Study of Disinfectant Resistance Genes of Pseudomonas aeruginosa

Background: The prevalence of disinfectant resistance in Pseudomonas aeruginosa is on the rise. P. aeruginosa is the most common bacteria isolated from cases of microbial keratitis. Many multi-purpose contact lens disinfectant solutions are available to decontaminate contact lenses before use and to help reduce the incidence of infections. However, with increasing disinfectant resistance, the effect of multi-purpose disinfectant solutions may diminish. The goal of this study was to examine genes associated with disinfectant resistance in ocular isolates of P. aeruginosa and understand the strain’s susceptibility to different multipurpose disinfectant solutions. Methods: Seven potential disinfectant resistance genes were used in BLASTn searches against the whole genomes of 13 eye isolates of P. aeruginosa. A microdilution broth method was used to examine susceptibility to four different multipurpose disinfectant solutions. Results: All strains possessed the sugE2, sugE3 and emrE (qacE) genes. The sugE1 and qacEdelta1 genes were present in 6/13 isolates. No strains contained the qacF or qacG genes. All tested disinfectant solutions had the ability to kill all test strains at 100% concentration, with some strains being susceptible at 1:8 dilutions of the disinfecting solutions. However, the presence of disinfectant resistance genes was not associated with susceptibility to multi-purpose disinfectants. Conclusion: All four tested contact lens disinfectant preparations are effective against P. aeruginosa isolates regardless of the presence of disinfectant resistance genes.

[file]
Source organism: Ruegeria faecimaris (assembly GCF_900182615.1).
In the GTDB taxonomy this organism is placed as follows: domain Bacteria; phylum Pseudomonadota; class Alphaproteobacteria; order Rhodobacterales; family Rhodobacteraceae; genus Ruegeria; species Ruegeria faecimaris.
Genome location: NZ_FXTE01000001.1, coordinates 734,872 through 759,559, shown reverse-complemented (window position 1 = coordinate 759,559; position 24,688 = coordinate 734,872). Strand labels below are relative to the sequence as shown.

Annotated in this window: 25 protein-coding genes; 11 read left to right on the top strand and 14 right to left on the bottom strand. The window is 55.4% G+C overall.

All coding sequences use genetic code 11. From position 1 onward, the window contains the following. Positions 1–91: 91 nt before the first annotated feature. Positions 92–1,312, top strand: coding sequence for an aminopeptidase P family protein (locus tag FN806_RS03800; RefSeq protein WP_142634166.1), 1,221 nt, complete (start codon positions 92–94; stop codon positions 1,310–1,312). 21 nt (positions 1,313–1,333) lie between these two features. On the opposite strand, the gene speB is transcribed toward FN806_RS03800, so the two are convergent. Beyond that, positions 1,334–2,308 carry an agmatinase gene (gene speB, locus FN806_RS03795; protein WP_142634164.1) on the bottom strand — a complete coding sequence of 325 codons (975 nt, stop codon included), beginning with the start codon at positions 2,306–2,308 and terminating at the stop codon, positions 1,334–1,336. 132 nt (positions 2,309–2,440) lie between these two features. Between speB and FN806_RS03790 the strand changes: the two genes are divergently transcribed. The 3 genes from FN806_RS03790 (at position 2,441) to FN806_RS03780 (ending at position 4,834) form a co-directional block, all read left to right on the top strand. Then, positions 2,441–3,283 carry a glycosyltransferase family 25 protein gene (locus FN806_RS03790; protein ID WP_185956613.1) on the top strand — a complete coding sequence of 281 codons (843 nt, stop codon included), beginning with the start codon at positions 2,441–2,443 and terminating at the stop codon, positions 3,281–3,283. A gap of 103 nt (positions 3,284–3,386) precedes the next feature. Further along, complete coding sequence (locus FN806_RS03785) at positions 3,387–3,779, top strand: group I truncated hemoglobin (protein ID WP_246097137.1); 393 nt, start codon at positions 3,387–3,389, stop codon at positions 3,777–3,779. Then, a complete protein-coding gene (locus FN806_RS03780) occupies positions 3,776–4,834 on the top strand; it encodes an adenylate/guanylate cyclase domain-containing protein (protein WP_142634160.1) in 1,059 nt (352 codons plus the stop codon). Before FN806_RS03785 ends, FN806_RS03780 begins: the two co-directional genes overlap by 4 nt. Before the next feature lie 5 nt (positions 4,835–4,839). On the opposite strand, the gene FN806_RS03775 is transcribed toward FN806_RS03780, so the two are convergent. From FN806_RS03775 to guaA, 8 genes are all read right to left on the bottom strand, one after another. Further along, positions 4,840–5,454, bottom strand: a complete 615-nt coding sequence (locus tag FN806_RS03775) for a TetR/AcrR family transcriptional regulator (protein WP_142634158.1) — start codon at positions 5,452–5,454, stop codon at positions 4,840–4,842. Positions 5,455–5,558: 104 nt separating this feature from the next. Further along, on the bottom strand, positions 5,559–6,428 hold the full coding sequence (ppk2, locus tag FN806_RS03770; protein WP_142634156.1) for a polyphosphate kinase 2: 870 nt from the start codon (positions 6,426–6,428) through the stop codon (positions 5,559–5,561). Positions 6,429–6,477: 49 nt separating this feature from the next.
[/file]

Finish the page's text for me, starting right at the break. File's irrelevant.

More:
Subedi, Dinesh et al. “Study of Disinfectant Resistance Genes in Ocular Isolates of Pseudomonas aeruginosa” Antibiotics (Basel, Switzerland) vol. 7,4 88. 15 Oct. 2018, doi:10.3390/antibiotics7040088

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